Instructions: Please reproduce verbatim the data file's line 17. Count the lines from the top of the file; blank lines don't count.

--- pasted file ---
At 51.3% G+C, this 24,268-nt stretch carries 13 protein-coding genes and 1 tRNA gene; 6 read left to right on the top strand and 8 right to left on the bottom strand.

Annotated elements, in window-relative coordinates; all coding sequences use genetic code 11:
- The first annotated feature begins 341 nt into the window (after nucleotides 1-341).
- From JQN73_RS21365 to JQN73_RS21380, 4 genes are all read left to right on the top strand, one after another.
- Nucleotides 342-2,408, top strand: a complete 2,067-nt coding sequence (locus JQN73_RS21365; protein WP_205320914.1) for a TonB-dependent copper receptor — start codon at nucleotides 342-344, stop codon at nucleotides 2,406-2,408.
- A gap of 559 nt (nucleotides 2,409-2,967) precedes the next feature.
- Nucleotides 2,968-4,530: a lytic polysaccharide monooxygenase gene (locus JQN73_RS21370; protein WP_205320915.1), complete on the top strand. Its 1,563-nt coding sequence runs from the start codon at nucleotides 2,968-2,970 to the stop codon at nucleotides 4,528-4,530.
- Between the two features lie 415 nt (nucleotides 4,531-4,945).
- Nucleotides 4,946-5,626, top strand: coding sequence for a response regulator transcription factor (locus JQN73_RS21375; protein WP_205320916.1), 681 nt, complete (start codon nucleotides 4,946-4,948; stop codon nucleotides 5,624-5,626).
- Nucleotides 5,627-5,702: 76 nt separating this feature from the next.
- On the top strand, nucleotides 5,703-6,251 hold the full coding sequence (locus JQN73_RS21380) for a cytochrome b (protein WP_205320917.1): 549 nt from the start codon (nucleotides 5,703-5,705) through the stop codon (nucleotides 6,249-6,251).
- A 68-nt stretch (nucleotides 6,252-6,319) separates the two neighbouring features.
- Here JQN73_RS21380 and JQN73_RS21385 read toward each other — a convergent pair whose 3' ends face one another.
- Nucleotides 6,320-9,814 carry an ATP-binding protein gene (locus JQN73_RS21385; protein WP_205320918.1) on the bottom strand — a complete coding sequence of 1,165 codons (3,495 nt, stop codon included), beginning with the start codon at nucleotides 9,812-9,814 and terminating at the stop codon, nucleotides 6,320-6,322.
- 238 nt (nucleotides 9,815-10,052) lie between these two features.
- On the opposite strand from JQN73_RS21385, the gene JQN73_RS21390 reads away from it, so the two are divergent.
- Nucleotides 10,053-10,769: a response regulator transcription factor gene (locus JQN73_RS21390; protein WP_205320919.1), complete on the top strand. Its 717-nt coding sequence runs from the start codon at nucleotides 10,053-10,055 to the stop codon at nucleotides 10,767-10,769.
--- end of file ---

- Nucleotides 10,053-10,769: a response regulator transcription factor gene (locus JQN73_RS21390; protein WP_205320919.1), complete on the top strand. Its 717-nt coding sequence runs from the start codon at nucleotides 10,053-10,055 to the stop codon at nucleotides 10,767-10,769.